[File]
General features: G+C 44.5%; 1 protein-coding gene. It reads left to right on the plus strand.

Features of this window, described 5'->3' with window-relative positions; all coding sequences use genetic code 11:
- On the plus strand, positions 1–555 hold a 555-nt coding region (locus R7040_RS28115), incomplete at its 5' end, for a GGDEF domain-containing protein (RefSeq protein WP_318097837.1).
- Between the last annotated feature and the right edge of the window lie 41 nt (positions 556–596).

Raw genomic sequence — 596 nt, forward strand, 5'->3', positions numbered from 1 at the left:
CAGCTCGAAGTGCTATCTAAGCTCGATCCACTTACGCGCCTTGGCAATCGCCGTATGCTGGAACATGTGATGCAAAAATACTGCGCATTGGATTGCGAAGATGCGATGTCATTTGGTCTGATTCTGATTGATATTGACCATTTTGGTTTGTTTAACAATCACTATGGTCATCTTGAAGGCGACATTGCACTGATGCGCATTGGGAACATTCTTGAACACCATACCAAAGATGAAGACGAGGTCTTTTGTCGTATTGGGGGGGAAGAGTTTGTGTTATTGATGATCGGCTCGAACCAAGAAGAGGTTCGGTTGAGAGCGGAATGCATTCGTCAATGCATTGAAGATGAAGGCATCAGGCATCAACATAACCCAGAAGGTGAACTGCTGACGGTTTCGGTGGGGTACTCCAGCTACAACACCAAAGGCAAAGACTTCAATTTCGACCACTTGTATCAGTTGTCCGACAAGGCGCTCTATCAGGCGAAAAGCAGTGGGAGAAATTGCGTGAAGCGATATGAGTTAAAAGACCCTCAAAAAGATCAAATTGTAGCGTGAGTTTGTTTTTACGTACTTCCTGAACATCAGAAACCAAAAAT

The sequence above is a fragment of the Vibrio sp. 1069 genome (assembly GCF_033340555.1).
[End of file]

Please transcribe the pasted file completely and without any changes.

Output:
General features: G+C 44.5%; 1 protein-coding gene. It reads left to right on the plus strand.

Features of this window, described 5'->3' with window-relative positions; all coding sequences use genetic code 11:
- On the plus strand, positions 1–555 hold a 555-nt coding region (locus R7040_RS28115), incomplete at its 5' end, for a GGDEF domain-containing protein (RefSeq protein WP_318097837.1).
- Between the last annotated feature and the right edge of the window lie 41 nt (positions 556–596).

Raw genomic sequence — 596 nt, forward strand, 5'->3', positions numbered from 1 at the left:
CAGCTCGAAGTGCTATCTAAGCTCGATCCACTTACGCGCCTTGGCAATCGCCGTATGCTGGAACATGTGATGCAAAAATACTGCGCATTGGATTGCGAAGATGCGATGTCATTTGGTCTGATTCTGATTGATATTGACCATTTTGGTTTGTTTAACAATCACTATGGTCATCTTGAAGGCGACATTGCACTGATGCGCATTGGGAACATTCTTGAACACCATACCAAAGATGAAGACGAGGTCTTTTGTCGTATTGGGGGGGAAGAGTTTGTGTTATTGATGATCGGCTCGAACCAAGAAGAGGTTCGGTTGAGAGCGGAATGCATTCGTCAATGCATTGAAGATGAAGGCATCAGGCATCAACATAACCCAGAAGGTGAACTGCTGACGGTTTCGGTGGGGTACTCCAGCTACAACACCAAAGGCAAAGACTTCAATTTCGACCACTTGTATCAGTTGTCCGACAAGGCGCTCTATCAGGCGAAAAGCAGTGGGAGAAATTGCGTGAAGCGATATGAGTTAAAAGACCCTCAAAAAGATCAAATTGTAGCGTGAGTTTGTTTTTACGTACTTCCTGAACATCAGAAACCAAAAAT

The sequence above is a fragment of the Vibrio sp. 1069 genome (assembly GCF_033340555.1).